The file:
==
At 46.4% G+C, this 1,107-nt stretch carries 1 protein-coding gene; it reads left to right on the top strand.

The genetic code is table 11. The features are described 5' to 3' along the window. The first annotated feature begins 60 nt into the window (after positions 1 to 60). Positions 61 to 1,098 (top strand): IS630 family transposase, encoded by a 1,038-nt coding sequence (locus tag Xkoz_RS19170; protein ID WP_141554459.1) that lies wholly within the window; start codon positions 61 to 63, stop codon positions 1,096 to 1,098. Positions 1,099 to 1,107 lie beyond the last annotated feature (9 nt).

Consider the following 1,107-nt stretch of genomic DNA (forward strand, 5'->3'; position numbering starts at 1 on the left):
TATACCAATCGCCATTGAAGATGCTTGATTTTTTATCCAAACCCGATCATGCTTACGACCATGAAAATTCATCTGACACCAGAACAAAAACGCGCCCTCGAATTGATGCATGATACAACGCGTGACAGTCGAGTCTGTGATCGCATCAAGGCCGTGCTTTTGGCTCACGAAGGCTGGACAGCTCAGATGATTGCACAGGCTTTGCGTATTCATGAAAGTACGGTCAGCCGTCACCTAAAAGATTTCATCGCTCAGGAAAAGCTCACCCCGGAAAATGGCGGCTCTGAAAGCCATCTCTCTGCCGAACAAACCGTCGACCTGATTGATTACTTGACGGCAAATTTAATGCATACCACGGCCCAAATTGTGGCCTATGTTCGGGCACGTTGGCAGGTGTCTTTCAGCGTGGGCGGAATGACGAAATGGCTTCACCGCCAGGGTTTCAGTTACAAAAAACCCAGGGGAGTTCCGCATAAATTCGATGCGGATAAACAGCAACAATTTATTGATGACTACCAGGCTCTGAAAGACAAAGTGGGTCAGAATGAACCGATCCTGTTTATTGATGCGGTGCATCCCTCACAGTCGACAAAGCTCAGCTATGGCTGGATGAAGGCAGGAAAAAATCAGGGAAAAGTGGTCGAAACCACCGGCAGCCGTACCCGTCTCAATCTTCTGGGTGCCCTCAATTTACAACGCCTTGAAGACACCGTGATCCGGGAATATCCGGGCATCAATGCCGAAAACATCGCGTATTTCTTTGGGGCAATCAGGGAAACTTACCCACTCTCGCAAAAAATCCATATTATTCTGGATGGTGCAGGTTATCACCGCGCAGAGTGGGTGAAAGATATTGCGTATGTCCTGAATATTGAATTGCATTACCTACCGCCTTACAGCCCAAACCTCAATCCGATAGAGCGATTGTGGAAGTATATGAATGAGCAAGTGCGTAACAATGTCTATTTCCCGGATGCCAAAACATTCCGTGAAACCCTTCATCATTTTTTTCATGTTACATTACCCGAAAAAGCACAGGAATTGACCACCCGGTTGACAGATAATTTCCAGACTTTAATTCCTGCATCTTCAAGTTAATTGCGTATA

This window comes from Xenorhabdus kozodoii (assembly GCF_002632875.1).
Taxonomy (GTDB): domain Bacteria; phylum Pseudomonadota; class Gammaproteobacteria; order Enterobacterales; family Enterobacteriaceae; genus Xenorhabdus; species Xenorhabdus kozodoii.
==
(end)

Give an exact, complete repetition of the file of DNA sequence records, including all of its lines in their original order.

At 46.4% G+C, this 1,107-nt stretch carries 1 protein-coding gene; it reads left to right on the top strand.

The genetic code is table 11. The features are described 5' to 3' along the window. The first annotated feature begins 60 nt into the window (after positions 1 to 60). Positions 61 to 1,098 (top strand): IS630 family transposase, encoded by a 1,038-nt coding sequence (locus tag Xkoz_RS19170; protein ID WP_141554459.1) that lies wholly within the window; start codon positions 61 to 63, stop codon positions 1,096 to 1,098. Positions 1,099 to 1,107 lie beyond the last annotated feature (9 nt).

Consider the following 1,107-nt stretch of genomic DNA (forward strand, 5'->3'; position numbering starts at 1 on the left):
TATACCAATCGCCATTGAAGATGCTTGATTTTTTATCCAAACCCGATCATGCTTACGACCATGAAAATTCATCTGACACCAGAACAAAAACGCGCCCTCGAATTGATGCATGATACAACGCGTGACAGTCGAGTCTGTGATCGCATCAAGGCCGTGCTTTTGGCTCACGAAGGCTGGACAGCTCAGATGATTGCACAGGCTTTGCGTATTCATGAAAGTACGGTCAGCCGTCACCTAAAAGATTTCATCGCTCAGGAAAAGCTCACCCCGGAAAATGGCGGCTCTGAAAGCCATCTCTCTGCCGAACAAACCGTCGACCTGATTGATTACTTGACGGCAAATTTAATGCATACCACGGCCCAAATTGTGGCCTATGTTCGGGCACGTTGGCAGGTGTCTTTCAGCGTGGGCGGAATGACGAAATGGCTTCACCGCCAGGGTTTCAGTTACAAAAAACCCAGGGGAGTTCCGCATAAATTCGATGCGGATAAACAGCAACAATTTATTGATGACTACCAGGCTCTGAAAGACAAAGTGGGTCAGAATGAACCGATCCTGTTTATTGATGCGGTGCATCCCTCACAGTCGACAAAGCTCAGCTATGGCTGGATGAAGGCAGGAAAAAATCAGGGAAAAGTGGTCGAAACCACCGGCAGCCGTACCCGTCTCAATCTTCTGGGTGCCCTCAATTTACAACGCCTTGAAGACACCGTGATCCGGGAATATCCGGGCATCAATGCCGAAAACATCGCGTATTTCTTTGGGGCAATCAGGGAAACTTACCCACTCTCGCAAAAAATCCATATTATTCTGGATGGTGCAGGTTATCACCGCGCAGAGTGGGTGAAAGATATTGCGTATGTCCTGAATATTGAATTGCATTACCTACCGCCTTACAGCCCAAACCTCAATCCGATAGAGCGATTGTGGAAGTATATGAATGAGCAAGTGCGTAACAATGTCTATTTCCCGGATGCCAAAACATTCCGTGAAACCCTTCATCATTTTTTTCATGTTACATTACCCGAAAAAGCACAGGAATTGACCACCCGGTTGACAGATAATTTCCAGACTTTAATTCCTGCATCTTCAAGTTAATTGCGTATA

This window comes from Xenorhabdus kozodoii (assembly GCF_002632875.1).
Taxonomy (GTDB): domain Bacteria; phylum Pseudomonadota; class Gammaproteobacteria; order Enterobacterales; family Enterobacteriaceae; genus Xenorhabdus; species Xenorhabdus kozodoii.